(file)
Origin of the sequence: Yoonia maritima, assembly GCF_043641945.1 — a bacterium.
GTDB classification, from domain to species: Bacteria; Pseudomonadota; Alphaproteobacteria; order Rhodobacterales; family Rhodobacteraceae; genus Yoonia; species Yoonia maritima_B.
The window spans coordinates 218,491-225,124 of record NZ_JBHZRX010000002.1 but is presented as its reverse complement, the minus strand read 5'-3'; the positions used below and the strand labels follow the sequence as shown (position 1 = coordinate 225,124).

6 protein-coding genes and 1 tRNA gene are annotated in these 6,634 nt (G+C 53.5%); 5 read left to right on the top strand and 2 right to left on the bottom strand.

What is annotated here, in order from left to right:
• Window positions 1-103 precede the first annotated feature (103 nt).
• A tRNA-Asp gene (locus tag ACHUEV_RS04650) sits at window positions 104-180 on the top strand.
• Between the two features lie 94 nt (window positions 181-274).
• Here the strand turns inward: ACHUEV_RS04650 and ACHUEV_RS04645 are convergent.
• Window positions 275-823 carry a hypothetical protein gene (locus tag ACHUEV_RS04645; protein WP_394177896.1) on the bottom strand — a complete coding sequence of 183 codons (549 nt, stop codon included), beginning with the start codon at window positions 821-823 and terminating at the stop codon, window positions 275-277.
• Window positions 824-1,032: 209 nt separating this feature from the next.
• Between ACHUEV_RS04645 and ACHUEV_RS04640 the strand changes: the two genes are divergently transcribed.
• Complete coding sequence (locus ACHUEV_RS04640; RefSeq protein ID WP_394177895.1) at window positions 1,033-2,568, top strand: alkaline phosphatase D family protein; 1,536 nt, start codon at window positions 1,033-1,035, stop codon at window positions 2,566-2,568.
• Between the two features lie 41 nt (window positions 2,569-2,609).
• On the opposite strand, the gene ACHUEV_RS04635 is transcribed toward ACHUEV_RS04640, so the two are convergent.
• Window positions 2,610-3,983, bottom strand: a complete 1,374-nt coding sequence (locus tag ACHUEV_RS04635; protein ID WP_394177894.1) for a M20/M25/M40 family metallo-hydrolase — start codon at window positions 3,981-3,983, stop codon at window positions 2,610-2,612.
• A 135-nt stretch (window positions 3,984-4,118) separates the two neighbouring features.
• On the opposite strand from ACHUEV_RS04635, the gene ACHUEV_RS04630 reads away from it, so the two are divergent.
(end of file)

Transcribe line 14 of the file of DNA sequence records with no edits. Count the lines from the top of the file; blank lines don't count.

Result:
• Between the two features lie 41 nt (window positions 2,569-2,609).